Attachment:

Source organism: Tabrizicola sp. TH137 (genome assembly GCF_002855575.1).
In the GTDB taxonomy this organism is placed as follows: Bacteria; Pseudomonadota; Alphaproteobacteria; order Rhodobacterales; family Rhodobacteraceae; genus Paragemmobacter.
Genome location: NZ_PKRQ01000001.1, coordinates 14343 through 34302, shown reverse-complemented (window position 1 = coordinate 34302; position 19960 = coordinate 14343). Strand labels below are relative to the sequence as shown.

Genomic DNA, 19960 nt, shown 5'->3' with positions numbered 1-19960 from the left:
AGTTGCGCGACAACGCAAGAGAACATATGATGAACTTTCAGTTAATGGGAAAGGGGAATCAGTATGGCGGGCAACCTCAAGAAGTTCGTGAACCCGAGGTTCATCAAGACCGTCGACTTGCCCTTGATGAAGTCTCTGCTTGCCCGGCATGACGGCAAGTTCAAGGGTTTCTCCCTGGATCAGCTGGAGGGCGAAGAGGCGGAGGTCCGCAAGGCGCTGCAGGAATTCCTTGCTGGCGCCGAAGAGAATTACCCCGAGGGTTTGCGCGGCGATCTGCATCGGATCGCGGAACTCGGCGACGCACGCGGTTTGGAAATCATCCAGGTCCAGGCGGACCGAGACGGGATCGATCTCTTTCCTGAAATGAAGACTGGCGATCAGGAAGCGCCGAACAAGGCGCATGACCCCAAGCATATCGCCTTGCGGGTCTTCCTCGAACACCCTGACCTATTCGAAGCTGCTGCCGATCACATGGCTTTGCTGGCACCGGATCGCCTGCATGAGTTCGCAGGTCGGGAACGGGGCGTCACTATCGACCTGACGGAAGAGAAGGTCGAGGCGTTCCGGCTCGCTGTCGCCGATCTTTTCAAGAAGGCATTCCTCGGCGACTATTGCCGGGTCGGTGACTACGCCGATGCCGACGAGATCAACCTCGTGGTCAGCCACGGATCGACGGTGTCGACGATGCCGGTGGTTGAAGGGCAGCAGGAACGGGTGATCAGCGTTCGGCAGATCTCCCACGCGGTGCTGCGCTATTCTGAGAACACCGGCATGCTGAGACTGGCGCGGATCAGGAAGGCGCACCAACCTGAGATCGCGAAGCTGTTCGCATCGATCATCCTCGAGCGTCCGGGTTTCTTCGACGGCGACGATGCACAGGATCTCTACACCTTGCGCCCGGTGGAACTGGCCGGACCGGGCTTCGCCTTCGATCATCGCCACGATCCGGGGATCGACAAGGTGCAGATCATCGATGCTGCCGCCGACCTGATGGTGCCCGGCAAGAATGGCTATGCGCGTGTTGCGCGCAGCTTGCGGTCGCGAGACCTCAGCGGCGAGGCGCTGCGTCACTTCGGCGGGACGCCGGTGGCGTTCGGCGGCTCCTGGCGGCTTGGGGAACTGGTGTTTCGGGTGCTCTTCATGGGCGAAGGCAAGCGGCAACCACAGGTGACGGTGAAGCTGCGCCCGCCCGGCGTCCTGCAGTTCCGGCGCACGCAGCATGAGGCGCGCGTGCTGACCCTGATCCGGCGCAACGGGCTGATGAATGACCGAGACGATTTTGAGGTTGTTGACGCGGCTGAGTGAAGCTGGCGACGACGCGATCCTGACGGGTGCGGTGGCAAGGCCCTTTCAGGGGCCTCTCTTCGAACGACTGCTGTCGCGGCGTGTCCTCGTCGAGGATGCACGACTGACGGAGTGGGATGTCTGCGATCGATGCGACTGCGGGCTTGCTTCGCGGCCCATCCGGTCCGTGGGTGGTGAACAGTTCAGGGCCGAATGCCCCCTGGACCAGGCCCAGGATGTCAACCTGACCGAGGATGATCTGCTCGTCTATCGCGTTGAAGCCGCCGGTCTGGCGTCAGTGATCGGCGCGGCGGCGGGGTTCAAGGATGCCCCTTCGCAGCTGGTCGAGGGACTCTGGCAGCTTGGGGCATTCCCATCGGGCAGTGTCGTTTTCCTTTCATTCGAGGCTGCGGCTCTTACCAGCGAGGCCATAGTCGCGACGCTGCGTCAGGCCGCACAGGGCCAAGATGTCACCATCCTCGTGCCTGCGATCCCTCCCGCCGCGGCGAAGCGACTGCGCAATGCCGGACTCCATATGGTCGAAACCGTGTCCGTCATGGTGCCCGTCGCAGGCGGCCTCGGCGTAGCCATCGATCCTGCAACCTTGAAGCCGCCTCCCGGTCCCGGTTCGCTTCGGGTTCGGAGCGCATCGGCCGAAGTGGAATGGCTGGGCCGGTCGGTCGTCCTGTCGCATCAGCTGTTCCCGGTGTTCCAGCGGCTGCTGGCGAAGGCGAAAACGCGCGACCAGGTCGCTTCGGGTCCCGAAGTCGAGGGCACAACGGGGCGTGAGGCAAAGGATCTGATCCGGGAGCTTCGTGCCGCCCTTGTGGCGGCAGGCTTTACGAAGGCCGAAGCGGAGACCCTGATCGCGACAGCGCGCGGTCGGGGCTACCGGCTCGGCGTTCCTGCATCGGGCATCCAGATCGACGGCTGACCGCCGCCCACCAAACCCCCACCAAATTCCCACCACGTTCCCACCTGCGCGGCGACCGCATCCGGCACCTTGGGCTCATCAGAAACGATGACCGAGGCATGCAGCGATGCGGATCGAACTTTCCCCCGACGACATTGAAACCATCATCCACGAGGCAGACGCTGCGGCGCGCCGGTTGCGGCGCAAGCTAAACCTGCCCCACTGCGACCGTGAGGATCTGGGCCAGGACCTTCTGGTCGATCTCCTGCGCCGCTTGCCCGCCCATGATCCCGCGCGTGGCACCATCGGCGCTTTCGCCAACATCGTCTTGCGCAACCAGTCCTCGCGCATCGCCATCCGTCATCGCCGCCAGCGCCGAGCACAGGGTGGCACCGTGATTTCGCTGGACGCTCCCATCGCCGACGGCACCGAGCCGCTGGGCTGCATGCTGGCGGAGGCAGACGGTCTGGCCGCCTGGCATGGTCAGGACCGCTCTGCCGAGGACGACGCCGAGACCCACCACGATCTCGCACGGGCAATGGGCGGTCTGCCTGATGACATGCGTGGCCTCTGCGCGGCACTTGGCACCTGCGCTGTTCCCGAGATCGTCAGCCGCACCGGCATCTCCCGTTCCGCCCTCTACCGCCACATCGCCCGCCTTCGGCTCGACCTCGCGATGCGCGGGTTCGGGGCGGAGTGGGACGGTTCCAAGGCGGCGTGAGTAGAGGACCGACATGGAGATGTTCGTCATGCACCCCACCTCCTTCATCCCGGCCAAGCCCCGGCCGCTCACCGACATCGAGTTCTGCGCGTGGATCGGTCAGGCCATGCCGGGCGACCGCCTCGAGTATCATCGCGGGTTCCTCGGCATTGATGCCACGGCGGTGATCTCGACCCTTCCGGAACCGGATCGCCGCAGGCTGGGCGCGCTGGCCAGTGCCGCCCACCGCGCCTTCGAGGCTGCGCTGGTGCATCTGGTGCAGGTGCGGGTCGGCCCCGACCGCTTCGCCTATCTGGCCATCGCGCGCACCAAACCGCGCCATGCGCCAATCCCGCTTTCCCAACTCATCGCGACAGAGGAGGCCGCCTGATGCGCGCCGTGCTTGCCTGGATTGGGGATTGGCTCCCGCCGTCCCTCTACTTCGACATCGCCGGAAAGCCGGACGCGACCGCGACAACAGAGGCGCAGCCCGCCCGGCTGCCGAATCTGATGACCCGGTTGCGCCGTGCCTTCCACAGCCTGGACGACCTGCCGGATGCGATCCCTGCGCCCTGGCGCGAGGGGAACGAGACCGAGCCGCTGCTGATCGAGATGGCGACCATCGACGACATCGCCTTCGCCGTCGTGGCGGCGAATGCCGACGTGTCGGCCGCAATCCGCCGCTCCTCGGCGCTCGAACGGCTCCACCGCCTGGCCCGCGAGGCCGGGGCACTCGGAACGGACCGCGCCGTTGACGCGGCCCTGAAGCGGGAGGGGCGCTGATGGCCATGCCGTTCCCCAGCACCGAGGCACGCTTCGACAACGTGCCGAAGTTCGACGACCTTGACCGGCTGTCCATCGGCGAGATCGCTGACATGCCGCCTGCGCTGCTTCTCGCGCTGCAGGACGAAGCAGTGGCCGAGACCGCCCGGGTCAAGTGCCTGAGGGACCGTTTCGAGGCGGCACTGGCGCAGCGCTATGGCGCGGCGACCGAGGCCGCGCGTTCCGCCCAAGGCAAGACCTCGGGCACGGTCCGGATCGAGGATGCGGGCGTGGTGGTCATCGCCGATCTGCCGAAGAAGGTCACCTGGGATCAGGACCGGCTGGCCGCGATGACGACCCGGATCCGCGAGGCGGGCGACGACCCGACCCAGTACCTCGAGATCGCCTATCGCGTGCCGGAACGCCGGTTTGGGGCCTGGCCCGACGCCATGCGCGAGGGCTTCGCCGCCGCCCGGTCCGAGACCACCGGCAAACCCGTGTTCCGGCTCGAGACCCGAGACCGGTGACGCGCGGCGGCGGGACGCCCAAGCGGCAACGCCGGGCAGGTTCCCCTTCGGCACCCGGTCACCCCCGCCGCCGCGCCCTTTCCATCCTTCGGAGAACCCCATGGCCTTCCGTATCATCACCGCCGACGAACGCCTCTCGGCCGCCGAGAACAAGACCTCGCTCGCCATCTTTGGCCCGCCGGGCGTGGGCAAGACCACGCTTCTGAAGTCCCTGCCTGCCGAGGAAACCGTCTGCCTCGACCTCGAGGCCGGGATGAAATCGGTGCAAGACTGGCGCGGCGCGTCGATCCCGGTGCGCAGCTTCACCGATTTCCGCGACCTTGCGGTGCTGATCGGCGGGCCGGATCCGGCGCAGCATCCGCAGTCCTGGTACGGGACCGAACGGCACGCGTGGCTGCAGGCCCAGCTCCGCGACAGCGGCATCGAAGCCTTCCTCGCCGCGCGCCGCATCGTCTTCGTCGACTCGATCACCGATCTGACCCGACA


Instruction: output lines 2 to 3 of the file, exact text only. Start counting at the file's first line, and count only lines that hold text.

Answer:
In the GTDB taxonomy this organism is placed as follows: Bacteria; Pseudomonadota; Alphaproteobacteria; order Rhodobacterales; family Rhodobacteraceae; genus Paragemmobacter.
Genome location: NZ_PKRQ01000001.1, coordinates 14343 through 34302, shown reverse-complemented (window position 1 = coordinate 34302; position 19960 = coordinate 14343). Strand labels below are relative to the sequence as shown.